Rt Hon Bill English: Is the Prime Minister aware of just how many families are in a category similar to a teacher on the average wage, who would pay less tax from 1 April 2018 if the current law was allowed to continue?

Rt Hon JACINDA ARDERN: I’m glad the member raised the effect on families. As we’ve said, we will not be proceeding with fully bringing into effect the tax-cut package that he introduced, because it gives $400 million to the top 10 percent of earners when, in fact, this Government’s priorities, which are different, will see 70 percent of families with children better off—70 percent.

That’s 70% of families with children, not families without children, and not households without children.

Rt Hon Bill English: Is the Prime Minister aware that there are 1.2 million households who do not have children under the age of 18 and, in addition to that, that there are 700,000 superannuitants who would benefit from the reduction in tax that is currently on the law book in this Parliament?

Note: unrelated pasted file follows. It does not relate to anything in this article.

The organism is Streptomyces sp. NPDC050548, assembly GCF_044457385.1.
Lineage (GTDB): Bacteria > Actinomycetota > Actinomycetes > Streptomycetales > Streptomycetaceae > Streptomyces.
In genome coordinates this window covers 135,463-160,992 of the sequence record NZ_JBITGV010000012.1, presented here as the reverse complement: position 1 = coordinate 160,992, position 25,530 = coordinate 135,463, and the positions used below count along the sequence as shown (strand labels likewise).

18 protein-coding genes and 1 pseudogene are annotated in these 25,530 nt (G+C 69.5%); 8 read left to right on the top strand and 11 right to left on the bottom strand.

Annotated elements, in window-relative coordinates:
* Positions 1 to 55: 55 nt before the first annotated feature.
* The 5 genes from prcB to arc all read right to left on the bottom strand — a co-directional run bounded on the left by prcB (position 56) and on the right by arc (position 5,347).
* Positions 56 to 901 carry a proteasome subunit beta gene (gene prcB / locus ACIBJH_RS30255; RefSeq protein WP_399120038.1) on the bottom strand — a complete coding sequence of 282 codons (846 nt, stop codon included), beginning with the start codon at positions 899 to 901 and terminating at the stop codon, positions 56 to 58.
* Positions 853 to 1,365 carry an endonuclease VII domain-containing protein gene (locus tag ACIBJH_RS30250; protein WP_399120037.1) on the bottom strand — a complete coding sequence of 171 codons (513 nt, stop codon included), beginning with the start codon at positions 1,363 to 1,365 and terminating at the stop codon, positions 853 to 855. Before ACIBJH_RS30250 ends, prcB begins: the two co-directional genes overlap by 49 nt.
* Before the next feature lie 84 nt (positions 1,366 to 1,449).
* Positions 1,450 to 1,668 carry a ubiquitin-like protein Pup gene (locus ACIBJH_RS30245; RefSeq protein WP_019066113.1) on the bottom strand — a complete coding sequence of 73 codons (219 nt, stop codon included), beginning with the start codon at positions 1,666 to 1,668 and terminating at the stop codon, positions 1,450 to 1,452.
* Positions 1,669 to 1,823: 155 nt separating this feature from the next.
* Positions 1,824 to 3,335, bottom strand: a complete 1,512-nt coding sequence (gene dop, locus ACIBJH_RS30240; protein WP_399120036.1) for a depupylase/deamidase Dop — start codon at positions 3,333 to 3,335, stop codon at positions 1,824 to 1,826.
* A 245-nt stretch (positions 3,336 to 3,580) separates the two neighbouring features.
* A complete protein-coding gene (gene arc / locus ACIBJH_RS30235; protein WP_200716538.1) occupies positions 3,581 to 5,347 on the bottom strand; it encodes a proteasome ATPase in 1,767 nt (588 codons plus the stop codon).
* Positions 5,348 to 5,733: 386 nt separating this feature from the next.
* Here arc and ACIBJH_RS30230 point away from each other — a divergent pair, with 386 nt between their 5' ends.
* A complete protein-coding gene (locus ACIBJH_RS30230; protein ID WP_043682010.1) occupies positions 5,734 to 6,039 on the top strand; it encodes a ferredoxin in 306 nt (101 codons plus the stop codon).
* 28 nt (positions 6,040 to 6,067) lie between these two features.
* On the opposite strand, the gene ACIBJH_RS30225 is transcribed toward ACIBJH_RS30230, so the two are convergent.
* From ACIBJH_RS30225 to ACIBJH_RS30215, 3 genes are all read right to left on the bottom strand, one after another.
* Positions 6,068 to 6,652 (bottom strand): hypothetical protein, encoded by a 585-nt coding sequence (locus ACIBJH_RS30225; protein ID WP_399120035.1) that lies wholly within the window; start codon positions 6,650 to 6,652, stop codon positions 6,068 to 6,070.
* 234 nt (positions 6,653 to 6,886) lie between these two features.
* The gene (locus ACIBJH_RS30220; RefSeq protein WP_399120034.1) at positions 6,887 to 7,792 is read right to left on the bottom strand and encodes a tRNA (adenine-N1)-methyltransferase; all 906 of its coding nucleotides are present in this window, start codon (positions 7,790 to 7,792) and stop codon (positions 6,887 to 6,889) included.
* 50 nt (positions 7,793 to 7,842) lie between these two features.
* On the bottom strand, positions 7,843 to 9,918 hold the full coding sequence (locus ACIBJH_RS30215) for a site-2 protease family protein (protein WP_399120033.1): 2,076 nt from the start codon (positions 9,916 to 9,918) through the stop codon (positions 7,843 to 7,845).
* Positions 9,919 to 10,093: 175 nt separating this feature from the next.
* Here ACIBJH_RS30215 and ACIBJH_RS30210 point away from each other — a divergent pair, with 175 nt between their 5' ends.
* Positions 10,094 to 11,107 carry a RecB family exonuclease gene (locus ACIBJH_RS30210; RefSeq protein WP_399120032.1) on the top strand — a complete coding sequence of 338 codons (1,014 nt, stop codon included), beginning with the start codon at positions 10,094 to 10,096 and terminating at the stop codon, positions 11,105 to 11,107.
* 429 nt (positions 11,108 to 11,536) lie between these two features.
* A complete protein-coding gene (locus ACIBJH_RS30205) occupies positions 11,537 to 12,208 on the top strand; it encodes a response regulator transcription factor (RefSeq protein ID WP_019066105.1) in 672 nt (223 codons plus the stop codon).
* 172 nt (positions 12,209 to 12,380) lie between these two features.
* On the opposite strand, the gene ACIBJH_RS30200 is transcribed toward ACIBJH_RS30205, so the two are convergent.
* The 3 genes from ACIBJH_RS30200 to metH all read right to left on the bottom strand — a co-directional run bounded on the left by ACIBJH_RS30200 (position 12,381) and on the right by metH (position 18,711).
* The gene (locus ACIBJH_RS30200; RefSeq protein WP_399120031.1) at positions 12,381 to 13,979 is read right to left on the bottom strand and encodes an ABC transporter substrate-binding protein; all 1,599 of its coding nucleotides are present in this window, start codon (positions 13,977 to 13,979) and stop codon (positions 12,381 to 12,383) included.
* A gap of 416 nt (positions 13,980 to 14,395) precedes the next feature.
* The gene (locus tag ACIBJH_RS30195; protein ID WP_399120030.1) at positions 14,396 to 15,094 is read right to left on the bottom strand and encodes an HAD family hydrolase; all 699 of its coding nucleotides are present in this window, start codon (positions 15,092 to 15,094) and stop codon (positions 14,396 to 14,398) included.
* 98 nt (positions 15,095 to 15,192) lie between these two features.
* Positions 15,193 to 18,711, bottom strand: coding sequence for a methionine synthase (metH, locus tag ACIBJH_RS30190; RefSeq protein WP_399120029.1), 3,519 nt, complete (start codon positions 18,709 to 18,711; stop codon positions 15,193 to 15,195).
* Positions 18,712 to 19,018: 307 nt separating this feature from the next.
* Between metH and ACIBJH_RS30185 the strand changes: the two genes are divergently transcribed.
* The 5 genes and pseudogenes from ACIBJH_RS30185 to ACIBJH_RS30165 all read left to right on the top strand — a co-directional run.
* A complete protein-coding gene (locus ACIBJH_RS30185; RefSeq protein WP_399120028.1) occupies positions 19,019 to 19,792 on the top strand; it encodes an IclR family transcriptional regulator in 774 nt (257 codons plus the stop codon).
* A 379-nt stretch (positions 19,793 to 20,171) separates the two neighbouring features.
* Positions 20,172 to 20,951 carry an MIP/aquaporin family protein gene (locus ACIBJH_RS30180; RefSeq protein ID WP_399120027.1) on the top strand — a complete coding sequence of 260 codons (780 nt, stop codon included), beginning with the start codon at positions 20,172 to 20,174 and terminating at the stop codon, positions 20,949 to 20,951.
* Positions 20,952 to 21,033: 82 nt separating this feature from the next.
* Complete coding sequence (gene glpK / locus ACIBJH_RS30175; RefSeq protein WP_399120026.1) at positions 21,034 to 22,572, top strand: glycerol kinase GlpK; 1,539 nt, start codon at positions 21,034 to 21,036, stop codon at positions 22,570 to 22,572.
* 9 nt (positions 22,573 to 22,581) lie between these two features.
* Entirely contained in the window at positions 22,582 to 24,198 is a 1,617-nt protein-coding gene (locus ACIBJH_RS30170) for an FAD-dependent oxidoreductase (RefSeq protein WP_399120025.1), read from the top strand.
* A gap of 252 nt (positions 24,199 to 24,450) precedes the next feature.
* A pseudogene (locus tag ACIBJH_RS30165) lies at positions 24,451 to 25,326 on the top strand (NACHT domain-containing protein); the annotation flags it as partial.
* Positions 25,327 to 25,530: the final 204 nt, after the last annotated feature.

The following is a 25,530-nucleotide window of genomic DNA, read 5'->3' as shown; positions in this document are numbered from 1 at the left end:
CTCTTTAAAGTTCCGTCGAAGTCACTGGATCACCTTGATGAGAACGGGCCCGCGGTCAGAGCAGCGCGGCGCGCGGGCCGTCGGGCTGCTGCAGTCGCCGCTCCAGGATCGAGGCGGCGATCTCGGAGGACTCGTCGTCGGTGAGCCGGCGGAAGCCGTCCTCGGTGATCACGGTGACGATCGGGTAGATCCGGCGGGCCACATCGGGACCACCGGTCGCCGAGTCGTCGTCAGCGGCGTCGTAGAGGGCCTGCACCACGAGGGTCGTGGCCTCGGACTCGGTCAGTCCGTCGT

Labour have been trying to divert from those demographics that will not benefit from their planned changes.

Many of them will in fact pay more tax as a percentage of their income as pay rises will increase the proportion of their income taxed at their highest (marginal) rate.

Rt Hon Bill English: Why did her Government decide that money should be taken from a teacher on the average wage and spent on what is now widely regarded as an ineffective policy of providing the first year of tertiary education free for the overwhelming number of young people, who are going to do it anyway?

Rt Hon JACINDA ARDERN: First of all, I would say that we have taken nothing away from income tax earners, because they have not received it.

That is a poor way of describing things.

I earn money, and my employer takes money away from me as PAYE tax and ACC Earner Premium, on behalf of the Government.